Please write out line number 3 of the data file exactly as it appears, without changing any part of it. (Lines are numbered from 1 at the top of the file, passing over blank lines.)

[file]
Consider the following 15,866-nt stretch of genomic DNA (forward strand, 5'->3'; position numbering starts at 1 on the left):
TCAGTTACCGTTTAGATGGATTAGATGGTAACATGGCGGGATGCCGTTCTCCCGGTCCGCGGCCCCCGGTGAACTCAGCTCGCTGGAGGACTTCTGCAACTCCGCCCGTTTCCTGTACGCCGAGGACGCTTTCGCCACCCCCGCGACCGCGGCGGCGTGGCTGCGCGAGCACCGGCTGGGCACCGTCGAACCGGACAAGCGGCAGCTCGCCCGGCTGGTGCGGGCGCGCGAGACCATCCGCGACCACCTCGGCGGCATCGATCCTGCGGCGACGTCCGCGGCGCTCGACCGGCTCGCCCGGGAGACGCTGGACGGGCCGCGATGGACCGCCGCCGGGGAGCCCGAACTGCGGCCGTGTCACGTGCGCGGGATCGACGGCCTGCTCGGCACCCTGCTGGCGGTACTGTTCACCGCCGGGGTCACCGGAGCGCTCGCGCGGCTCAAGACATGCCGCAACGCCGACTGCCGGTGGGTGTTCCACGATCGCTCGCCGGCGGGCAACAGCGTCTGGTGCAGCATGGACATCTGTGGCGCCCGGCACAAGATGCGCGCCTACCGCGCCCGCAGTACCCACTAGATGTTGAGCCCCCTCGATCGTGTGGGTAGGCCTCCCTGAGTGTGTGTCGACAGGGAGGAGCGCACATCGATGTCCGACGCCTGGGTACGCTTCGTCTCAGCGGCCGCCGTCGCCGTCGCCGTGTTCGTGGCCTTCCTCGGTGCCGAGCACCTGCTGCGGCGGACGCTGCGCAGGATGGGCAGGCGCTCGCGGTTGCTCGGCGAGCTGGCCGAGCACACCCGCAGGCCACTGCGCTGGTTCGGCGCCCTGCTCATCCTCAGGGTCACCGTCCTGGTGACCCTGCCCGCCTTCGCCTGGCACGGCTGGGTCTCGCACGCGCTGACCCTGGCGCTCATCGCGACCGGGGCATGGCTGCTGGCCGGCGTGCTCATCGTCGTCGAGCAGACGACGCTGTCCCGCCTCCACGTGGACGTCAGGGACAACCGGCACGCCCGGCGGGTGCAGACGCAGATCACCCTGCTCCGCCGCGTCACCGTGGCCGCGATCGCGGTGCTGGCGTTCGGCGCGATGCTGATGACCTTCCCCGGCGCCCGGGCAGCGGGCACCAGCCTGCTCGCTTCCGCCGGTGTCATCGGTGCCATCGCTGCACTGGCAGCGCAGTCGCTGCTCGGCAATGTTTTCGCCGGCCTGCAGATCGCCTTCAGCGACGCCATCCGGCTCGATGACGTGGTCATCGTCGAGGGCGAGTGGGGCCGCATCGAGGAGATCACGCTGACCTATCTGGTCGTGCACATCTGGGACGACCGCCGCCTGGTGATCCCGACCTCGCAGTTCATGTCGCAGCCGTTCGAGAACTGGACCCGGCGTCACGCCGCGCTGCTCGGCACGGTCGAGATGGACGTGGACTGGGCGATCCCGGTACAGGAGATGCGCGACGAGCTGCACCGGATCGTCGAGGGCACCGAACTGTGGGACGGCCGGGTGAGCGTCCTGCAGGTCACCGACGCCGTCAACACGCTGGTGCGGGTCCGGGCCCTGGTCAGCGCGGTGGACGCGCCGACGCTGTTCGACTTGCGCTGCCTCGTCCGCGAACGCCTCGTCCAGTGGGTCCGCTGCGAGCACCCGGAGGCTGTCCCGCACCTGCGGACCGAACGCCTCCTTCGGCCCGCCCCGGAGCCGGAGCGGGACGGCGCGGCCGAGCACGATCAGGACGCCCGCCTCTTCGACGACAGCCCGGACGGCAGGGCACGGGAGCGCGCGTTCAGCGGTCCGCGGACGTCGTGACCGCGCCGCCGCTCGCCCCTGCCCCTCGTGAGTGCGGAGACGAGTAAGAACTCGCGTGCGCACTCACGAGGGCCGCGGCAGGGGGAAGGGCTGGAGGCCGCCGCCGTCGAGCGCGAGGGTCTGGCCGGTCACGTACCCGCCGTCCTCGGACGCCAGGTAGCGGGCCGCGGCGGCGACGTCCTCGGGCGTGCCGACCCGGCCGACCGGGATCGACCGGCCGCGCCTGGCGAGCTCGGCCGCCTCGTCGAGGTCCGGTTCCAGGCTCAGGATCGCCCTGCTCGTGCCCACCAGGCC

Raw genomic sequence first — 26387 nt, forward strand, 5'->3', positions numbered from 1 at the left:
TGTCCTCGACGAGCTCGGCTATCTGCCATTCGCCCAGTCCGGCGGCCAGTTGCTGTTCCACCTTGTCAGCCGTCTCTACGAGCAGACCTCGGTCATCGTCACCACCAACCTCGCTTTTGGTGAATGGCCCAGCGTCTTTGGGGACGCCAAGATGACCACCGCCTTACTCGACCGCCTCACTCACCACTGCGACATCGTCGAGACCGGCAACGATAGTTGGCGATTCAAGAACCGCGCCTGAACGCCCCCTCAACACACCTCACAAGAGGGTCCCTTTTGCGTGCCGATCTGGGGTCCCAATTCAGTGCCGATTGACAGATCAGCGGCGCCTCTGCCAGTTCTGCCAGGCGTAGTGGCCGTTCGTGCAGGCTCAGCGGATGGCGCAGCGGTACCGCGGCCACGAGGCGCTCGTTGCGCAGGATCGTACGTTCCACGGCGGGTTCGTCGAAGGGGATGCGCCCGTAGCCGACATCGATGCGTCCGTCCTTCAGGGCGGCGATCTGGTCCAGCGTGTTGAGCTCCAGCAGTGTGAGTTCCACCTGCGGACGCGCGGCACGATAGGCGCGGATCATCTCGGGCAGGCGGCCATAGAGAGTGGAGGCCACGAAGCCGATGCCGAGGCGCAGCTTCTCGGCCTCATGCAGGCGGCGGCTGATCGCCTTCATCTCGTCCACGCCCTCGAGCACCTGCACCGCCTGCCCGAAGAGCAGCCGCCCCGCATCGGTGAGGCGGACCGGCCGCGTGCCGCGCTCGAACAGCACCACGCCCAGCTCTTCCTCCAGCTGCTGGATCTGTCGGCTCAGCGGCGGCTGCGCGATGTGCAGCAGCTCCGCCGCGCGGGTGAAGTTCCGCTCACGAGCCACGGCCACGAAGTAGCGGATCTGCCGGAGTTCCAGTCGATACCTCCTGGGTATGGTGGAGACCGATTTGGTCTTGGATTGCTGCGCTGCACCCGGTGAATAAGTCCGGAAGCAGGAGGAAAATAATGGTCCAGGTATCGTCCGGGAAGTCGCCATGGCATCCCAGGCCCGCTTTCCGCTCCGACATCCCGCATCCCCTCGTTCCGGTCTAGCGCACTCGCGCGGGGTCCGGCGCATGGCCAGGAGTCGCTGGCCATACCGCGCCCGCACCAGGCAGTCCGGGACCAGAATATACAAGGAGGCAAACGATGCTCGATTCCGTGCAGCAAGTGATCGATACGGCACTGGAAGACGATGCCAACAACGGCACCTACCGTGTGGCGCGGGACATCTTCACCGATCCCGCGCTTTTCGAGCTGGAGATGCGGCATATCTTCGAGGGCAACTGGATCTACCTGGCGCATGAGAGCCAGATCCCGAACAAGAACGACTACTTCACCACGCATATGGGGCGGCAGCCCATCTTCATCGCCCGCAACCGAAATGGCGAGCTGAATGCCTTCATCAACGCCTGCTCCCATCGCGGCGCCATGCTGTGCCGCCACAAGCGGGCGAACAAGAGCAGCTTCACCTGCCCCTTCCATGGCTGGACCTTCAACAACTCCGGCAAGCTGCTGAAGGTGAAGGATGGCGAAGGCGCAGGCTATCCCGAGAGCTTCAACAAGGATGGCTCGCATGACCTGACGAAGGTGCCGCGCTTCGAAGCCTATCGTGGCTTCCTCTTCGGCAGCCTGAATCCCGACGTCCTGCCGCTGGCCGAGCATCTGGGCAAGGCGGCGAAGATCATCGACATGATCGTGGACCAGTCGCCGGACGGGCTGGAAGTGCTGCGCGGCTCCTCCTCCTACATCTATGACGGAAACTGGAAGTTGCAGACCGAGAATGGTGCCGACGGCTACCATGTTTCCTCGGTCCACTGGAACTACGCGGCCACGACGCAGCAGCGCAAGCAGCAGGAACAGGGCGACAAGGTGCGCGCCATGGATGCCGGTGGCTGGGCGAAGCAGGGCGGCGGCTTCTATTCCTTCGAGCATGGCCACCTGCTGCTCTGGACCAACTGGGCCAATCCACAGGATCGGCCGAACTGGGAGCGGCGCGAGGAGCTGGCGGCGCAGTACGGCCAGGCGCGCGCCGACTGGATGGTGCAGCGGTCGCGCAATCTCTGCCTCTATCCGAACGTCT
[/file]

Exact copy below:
Raw genomic sequence first — 26387 nt, forward strand, 5'->3', positions numbered from 1 at the left: